Wall Street ended a dreadful week with another big loss Friday after the government surprised investors with a report that employers eliminated 63,000 jobs last month. The news compounded fears that the U.S. economy, already hampered by an unrelenting credit crisis, is succumbing to recession.
The Dow Jones industrial average fell 146 points, bringing its two-day slide to 370. This week’s declines in the three major stock indexes to their lowest settlements since 2006 came despite the Federal Reserve’s announcement that it would take steps to aid the credit markets.
The Labor Department’s report that employers cut jobs by 63,000 last month — the most since March 2003 — unnerved investors worried about the health of the economy and who had been expecting a 25,000 gain in jobs. While the unemployment rate fell to 4.8 percent, the decline reflects people leaving the labor force.
The payroll numbers arrived minutes after the Federal Reserve announced it would take fresh steps to ease credit troubles, including boosting the amount of money it will auction to banks.
The central bank said it will increase the size of its March 10 and 24 auctions to banks to $50 billion each. The auctions had been slated for $30 billion apiece and Fed officials said subsequent auctions could be bigger if need be. The Fed also said that it would begin a series of repurchase transactions expected to reach $100 billion.
Craig Peckham, an equity trading strategist at Jefferies & Co., said besides the weak job figures, investors were worried about an apparent lack of effectiveness of the Fed’s campaign.
“There is a growing sense that the Fed is trying to pull out all the stops and use all the tools they have but with little net effect,” he said. “It just doesn’t appear to be the quick-fix that investors had been hoping for. What we’ve seen is people continuing to press very bearish bets.”
The Dow fell 146.70, or 1.22 percent, to 11,893.69. On Thursday, the Dow’s 214-point drop came on resurgent concerns about the health of the credit markets. The index has not closed below 11,900 since October 2006, but on Jan. 22 dropped during intraday trading to 11,634.82.
Broader stock indicators also declined. The Standard & Poor’s 500 index fell 10.97, or 0.84 percent, to 1,293.37 — its lowest settlement since August 2006.
The Nasdaq composite index fell 8.01, or 0.36 percent, to 2,212.49, the lowest the tech-dominated index has finished since September 2006.
Bond prices jumped as investors sought defensive positions amid concerns about the economy. The yield on the benchmark 10-year Treasury note, which moves opposite its price, fell to 3.55 percent from 3.59 percent late Thursday.
It’s been a rough week for Wall Street — the Dow fell 3.04 percent, the S&P fell 2.80 percent and the Nasdaq fell 2.60 percent.
Wall Street had been eager for a read on the jobs picture. While unemployment remains low by historical standards the increase in unemployment stirred concern among investors worried that it will result in a consumer slowdown. The well-being of the consumer, whose spending accounts for more than two-thirds of economic activity, is key to investors’ hopes of avoiding more economic pain amid the ongoing pullback in home values and credit troubles.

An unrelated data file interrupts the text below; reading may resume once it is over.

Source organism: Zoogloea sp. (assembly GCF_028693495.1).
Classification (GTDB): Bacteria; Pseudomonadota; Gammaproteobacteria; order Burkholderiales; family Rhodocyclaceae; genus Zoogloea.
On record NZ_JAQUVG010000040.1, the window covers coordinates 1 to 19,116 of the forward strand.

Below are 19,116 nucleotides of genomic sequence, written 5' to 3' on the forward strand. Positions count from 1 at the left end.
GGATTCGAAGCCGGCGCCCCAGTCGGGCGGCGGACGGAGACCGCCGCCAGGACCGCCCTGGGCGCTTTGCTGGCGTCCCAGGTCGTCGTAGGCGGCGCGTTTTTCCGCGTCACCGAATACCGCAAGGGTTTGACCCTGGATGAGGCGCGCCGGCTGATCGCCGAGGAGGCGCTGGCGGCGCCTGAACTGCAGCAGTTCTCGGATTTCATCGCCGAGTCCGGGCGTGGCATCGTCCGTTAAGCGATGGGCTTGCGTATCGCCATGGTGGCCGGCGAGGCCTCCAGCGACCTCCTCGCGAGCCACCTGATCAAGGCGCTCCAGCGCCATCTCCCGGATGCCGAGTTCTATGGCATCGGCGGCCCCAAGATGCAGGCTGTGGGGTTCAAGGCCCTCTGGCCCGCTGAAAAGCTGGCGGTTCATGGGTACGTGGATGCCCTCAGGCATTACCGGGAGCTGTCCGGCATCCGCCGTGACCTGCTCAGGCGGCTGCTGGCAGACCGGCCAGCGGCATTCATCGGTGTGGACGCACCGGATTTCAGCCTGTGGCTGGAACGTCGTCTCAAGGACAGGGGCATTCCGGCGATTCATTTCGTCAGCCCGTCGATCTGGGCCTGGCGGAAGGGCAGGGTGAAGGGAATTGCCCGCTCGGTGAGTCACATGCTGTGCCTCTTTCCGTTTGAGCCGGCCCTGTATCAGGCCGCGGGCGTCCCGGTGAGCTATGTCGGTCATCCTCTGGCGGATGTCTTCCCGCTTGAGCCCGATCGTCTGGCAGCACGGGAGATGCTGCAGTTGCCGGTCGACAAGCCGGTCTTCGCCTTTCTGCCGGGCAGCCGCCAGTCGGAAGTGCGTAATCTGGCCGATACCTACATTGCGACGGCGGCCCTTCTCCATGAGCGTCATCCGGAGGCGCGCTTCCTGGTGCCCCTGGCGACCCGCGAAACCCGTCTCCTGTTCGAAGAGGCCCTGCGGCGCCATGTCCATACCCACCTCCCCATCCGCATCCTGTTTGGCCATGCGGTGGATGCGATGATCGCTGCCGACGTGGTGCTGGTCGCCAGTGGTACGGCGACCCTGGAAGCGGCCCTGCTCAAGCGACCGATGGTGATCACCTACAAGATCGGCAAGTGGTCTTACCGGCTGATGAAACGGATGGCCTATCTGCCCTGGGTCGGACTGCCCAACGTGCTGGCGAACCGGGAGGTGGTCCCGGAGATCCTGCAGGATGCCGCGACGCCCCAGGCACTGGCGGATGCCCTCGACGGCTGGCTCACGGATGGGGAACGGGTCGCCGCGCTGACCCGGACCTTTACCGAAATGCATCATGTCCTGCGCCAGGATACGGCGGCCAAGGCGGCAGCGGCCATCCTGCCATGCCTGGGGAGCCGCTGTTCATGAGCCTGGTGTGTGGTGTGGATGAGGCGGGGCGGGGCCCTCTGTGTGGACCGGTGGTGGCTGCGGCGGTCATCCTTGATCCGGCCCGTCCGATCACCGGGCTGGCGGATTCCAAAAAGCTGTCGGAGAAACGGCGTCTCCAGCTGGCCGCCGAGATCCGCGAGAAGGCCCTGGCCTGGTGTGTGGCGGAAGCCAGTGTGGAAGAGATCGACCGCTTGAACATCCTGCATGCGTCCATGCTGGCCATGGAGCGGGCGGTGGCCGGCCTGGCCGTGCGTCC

Paul Nolte, director of investments at Hinsdale Associates, said the job losses in February weren’t surprising.
“The trend for the last year and a half has been either job losses or very small gains. That is what you would expect in a contracting economy and we think the economy has been in a recession for two or three months,” he said.
The employment figures came a day after concerns about home foreclosures and credit woes rippled across Wall Street.
The start of the week had been relatively quiet. While investors chewed over a slew of economic data, the major indexes didn’t end the first three sessions of the week with huge changes. While the closing numbers belied some of the volatility, Wall Street had to contend with in the early part of the week, investors’ indecision turned to fear Thursday when credit concerns took on new life.
The week also saw the dollar continue to drop, helping push several commodities to record highs. Many commodities are traded in dollars and so a weak greenback can make their prices rise. Gold, often regarded as a defensive investment, surged to near the psychological benchmark of $1,000 an ounce.
The Fed’s plans announced Friday seemed to shore up investor confidence early in the session — briefly sending stocks higher — but failed to quell Wall Street’s nervousness about the economy.
Steven Lehman, manager of Federated’s Market Opportunity Fund, was doubtful of the effectiveness of the Fed’s efforts.
“There is a profound lack of understanding of markets and economies, and there is still persistent lingering faith that the authorities effectively have a magic wand they can wave to make everything fine,” Lehman said. “Economies and markets do go down — particularly after a multi-decade credit boom.”
The dollar hit a fresh record low against the euro following release of the payroll numbers, while gold prices fell.
Light, sweet crude slipped 32 cents to close at $105.15 per barrel on New York Mercantile Exchange, but only after briefly surpassing $106.
The Russell 2000 index of smaller companies fell 2.67, or 0.40 percent, to 660.11.
Declining issues outnumbered advancers by about 5 to 3 on the New York Stock Exchange, where volume came to 1.70 billion shares.
Overseas, Japan’s Nikkei stock average closed down 3.27 percent after Wall Street’s decline. Britain’s FTSE 100 closed down 1.15 percent, Germany’s DAX index lost 1.17 percent, and France’s CAC-40 slid 1.26 percent.